Ronnie05's Blog

HTML5: Remaking the Web

Posted in Applications and User Interfaces, The Technology Ecosystem by Manas Ganguly on April 17, 2011

A couple of months back, I had begunby explaining to a friend the utility concept of HTML5 as a cross platform, open source (developer friendly) and the spooling/ information caching platform. While these remain central to HTML 5, a lots more been added and this series of posts tries to cover HTML5, the future of Web.

HTML5 is no longer just a buzz word. It — along with JavaScript and CSS3 — is quickly helping reshape perceptions of what a web browser and web standards can achieve.

With browsers implementing more HTML5 features across platforms and devices, developers are starting to integrate many of the new features and frameworks into their web apps, websites and web designs.
Although HTML5 is its own standard, the power of HTML5 is really only best realized with the use of CSS 3 and JavaScript. JavaScript, in particular, has quickly emerged as one of the best ways to help render great looking effects, animations and content in a self-contained, platform-agnostic way.

Over the last 12 months, the momentum behind HTML5 has continued to build, with application developers, browser makers and hardware vendors fully embracing and supporting the web of the future. Consumers have started to embrace HTML5 as well, especially as more users understand the benefits and potential that HTML5 can mean for the future. With Firefox 4, Google Chrome, IE 9, Safari 5 and Opera all offering better, more robust support for HTML5, CSS3 and JavaScript, we’re already seeing glimpses of what is possible and what the web of the future may look like.

The effort here, is to list the features of the HTML5 browsing and the reasons why it is such a critical piece for web App development.

Batter Typography and Custom Fonts

Deployment and Use of Web Font (such as Web Open Font Format, or services like Font.com, TypeKit, Google Web Font API) gives content creators, brands and developers a way to better express and control the most important part of an app or website — the text — without having to rely on images or Flash implementations that don’t always work well for translated text or with search engines.

Boilerplates and ToolKits

Created and perfected over 2.5 years by Paul Irish and Divya Manian, HTML5 Boilerplate is not essentially a framework. It’s a template that can be modified and used for projects by developers world over. It’s one of the most robust and well-commented starting points we’ve seen for setting up a solid HTML5 base for web projects. Boilerplate is openly available under a public domain license; which can be used and integrated it into your web projects as per the developer needs and requirements.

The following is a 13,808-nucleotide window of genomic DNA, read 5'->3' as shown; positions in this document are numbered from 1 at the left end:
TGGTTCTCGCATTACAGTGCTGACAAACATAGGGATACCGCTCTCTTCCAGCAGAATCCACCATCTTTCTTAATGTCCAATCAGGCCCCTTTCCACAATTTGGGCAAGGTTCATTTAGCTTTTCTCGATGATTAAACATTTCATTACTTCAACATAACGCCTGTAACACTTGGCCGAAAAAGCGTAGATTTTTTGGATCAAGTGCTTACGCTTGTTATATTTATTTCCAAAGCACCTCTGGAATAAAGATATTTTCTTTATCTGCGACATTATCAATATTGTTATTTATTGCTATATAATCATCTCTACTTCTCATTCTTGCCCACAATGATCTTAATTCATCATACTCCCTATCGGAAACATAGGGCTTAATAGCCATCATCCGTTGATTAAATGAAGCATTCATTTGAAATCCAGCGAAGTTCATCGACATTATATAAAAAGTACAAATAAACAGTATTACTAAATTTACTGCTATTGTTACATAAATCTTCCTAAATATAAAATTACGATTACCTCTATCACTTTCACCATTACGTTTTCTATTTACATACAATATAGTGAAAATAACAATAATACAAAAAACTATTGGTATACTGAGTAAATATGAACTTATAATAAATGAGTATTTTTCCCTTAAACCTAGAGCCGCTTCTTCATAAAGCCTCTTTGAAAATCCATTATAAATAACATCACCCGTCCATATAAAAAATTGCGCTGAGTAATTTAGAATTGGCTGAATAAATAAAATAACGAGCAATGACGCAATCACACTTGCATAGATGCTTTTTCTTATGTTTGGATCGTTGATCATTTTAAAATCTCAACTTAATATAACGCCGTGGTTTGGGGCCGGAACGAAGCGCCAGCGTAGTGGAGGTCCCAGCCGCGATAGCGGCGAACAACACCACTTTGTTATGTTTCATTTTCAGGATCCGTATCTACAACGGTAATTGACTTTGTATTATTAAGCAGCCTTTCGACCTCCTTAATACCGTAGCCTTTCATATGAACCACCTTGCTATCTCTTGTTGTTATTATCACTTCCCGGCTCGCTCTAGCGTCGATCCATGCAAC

The following slides explain the utility of HTML5 Boilerplates in web Context.

Continued…

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Microsoft drives IE9 to stay relevant in Browsers

Posted in Computing and Operating Systems, Internet and Search by Manas Ganguly on December 28, 2009

Microsoft has been the dinosaur of the Browser kingdom, but then as with the worthy comparison, Microsoft’s vice grip of the browser markets is loosening out. The latest report of market shares shows 65% share for IE. Mozila Firefox has scaled upto to 25% market share. Android and Safari are small at 4%, but Android atleast is making the right kind of noises and moves and is radically redefining the Browser markets. The Internet Explorer needs to keep up and IE9 seems to be Microsoft’s bet in the new age of browsers.


Whats new with IE9?

Hardware accelerated text and graphics.

The acceleration feature takes advantage of hitherto untapped computing power in a way that’s more useful than other browser-boosting technology–Google’s Native Client to directly employ PC’s processor and Mozilla’s WebGL for accelerated 3D graphics. This is a direct improvement to everybody’s usage of the Web on a daily basis. Web developers are doing what they did before, only now they can tap directly into a PC’s graphics hardware to make their text work better and graphics work better

An increasing fraction of Microsoft’s business is moving online, too, through its Bing, Live, and now online Office 2010 sites and Microsoft is trying to consciously migrate consumers to the cloud. The task is to build a better IE so all the Web sites have a better experience. Microsoft has recently joined the HTML standards effort. Microsoft uses the Direct 2D, which is a hardware-accelerated, immediate-mode, 2-D graphics API that provides high performance and high-quality rendering for 2-D geometry, bitmaps, and text. Direct2D also facilitates a technology called sub-pixel positioning that can smooth the appearance of text on the screen.

With the old technology, that chore can update the screen at a rate of about 5 to 10 frames per second while using 50 to 60 percent of the processor’s horsepower, but using the Direct2D method, the frame rate jumps to a range of 40 to 60 per second while the CPU usage plunges.

Another is the execution of JavaScript, a programming language used widely on the Web for everything from mundane tasks to full-on applications such as Gmail and Google Docs. However, JavaScript isn’t the only bottleneck for browsers. Browser is also an important aspect of the whole internet speed experience.

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